“Maestro Protopapas is known for producing highly compelling productions and prides himself on creating the conditions for artists to do their best work,” said former Tulsa Opera Board President Alvina Hart. “As a conductor he leads with exuberance and finesse, always working with the singers and orchestra to draw out the beauty and power of the music, making the classics unique and newer works accessible. His love for the art form of opera is apparent to all who meet him.”
Between 2002 and 2008, Protopapas concurrently served as assistant conductor for Lyric Opera of Chicago, the Los Angeles Opera and the Santa Fe Opera, and during the 2002 and 2003 seasons was Lyric Opera of Chicago’s assistant chorus master.
Having begun his career at Virginia Opera and Opera Memphis, he also has conducted at Union Avenue Opera in St. Louis, the Des Moines Metro Opera, Opera Columbus, Shreveport Opera, and Opera in the Ozarks.
In a review of Union Avenue Opera’s 2014 production of "A Streetcar Named Desire," "St. Louis Post-Dispatch" critic Sarah Bryan Miller lauded Protopapas’ “sure grasp of the score,” adding that the conductor “led his forces with clarity and energy, in a notable performance.”
His performances have met with similar plaudits in the pages of "Opera News," "Opera Now" and "Tulsa World."
Born in Athens, Greece, Protopapas studied archaeology and art history at the University of Athens before turning his attention to piano at the Boston Conservatory and conducting at Boston University. He will continue to serve as artistic director of Tulsa Opera during his tenure with Opera Santa Barbara.
Opera Santa Barbara will open its 22nd season with Mozart’s timeless drama "Don Giovanni" on Nov. 6 and 8, followed by Donizetti’s bel canto masterpiece "The Elixir of Love" on March 4 and 6, and a twin bill consisting of Puccini’s compelling one-act operas "Suor Angelica" and "Gianni Schicchi" on April 22 and 24.
Subscription sales are underway; single-ticket sales will begin Aug. 15. To place a season subscription order, visit www.operasb.org or call 805-898-3890. To purchase single tickets after August 15, visit www.granadasb.org or call 805.899.2222.
Performances will take place at the Granada Theatre in Santa Barbara.
About Opera Santa Barbara
Founded in 1994 by Marilyn Gilbert and Nathan Rundlett, Opera Santa Barbara is committed to presenting productions and educational programs of the highest quality.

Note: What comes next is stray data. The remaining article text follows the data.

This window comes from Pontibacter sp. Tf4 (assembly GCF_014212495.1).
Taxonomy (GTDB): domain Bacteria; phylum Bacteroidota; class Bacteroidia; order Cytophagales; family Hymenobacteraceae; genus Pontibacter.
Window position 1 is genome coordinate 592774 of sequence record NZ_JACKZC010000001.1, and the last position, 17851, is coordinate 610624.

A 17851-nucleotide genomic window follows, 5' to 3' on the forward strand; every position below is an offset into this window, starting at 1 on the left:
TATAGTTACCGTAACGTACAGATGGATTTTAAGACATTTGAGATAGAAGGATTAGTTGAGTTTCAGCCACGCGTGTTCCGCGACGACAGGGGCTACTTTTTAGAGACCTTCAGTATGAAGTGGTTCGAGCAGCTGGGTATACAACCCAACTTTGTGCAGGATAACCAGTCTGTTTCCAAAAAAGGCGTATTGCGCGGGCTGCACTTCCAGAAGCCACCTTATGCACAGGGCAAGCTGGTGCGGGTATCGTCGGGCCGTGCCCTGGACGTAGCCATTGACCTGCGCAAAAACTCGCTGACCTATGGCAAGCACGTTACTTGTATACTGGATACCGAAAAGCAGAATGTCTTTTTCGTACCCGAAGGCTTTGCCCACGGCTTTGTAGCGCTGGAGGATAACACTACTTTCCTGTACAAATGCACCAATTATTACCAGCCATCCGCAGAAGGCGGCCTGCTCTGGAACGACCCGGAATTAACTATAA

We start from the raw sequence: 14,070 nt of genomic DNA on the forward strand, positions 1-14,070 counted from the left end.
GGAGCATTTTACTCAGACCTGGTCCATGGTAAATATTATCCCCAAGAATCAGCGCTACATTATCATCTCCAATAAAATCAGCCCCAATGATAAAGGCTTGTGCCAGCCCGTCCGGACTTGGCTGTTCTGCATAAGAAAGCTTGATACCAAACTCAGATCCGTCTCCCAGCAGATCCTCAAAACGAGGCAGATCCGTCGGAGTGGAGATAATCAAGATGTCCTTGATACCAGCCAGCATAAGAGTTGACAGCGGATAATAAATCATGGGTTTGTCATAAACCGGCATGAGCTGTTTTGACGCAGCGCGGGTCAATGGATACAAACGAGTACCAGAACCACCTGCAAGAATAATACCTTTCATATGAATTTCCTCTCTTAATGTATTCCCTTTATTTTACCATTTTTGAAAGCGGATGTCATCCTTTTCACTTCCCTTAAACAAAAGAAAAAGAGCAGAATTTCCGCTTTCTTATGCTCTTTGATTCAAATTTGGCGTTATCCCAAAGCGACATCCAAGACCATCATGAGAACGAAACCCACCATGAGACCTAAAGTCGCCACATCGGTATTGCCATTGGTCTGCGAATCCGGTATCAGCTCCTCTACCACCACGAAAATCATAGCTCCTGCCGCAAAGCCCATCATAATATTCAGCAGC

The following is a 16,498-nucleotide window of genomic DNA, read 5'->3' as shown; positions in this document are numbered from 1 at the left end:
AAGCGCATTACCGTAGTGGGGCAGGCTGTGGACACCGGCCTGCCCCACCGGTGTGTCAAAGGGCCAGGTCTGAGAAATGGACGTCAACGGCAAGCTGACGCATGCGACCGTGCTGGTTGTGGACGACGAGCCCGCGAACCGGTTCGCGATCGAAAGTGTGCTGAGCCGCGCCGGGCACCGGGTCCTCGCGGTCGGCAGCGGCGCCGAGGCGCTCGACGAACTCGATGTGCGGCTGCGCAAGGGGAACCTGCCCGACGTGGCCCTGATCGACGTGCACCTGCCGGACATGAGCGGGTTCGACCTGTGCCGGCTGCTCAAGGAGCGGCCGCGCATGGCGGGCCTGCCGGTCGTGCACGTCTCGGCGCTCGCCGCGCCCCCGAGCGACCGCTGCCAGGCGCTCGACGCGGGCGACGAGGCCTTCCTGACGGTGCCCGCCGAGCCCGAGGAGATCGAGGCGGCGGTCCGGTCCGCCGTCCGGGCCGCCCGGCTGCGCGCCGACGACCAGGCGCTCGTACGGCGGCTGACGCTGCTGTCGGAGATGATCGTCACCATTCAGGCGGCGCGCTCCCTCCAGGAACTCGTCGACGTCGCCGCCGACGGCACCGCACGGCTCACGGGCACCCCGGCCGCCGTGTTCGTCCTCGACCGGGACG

Over more than two decades the company has staged some 50 operas and devoted thousands of hours to community outreach.
The organization remains dedicated to the core passions that animated its founding: celebrating and championing the breadth and beauty of opera and contributing to the cultural enrichment of the Santa Barbara community. Additional information is available at www.operasb.org.
—Tim Dougherty represents Opera Santa Barbara.
Outdoors Q&A: Must Hunters and Anglers Carry CDL with License?
Q: While hunting or fishing, besides carrying the appropriate license(s), do I also need to carry my state driver’s license? I would prefer to leave it in my vehicle, but I also want to be sure I am in compliance with the law if I run into a game warden in the field. So, my question is do I need to carry photo I.D. with my license? (Anthony B.)
A: You will need to verify that you are the person holding your own fishing or hunting license. Though photo identification is not mandated by law, being able to identify yourself properly is. If you cannot appropriately identify who you are, you may see yourself in an extended contact with the wildlife officer.
If you’re getting cited for something, the wildlife officer may have to take you to jail until you can be properly identified. The bottom line is even though the law doesn’t state you must have photo identification in possession, it would benefit you greatly to carry photo identification, so you may properly identify who you are to the wildlife officer.
Family crabbing trip
Q: My family plans to take a trip to San Francisco this July. Is red crab season still open or is it open all year? If it is open, please let me in on some rules and regulations, such as the limit and the size. Where can I find more information about crabbing in San Francisco and ask more questions? (Kao X.)
A: Take of rock crab is open year-round. Red/yellow/rock crab are species that may be kept from San Francisco Bay (no Dungeness crab may be kept from the Bay, even during the open season). Rock crab and other non-Dungeness crab have a daily bag and possession limit of 35 crabs that must measure at least four inches across (see California Code of Regulations Title 14, section 29.85(b) on pg. 50 of the current Ocean Sport Fishing regulations booklet).
There are a variety of piers where people go crabbing in the San Francisco Bay area. Try reviewing piers on the website www.pierfishing.com. A guide that shows the differences between the crab species is available online at www.dfg.ca.gov/marine/dungeness_crab.asp#cancroid.
Be sure to review the above subsection thoroughly for further fishing regulations that pertain to rock crab (bag limit, size limit, etc.). For more information about crab, you can visit our Invertebrate Management Project webpage at www.dfg.ca.gov/marine/invertebrate/crabs.asp.
Transporting cleaned and portioned fish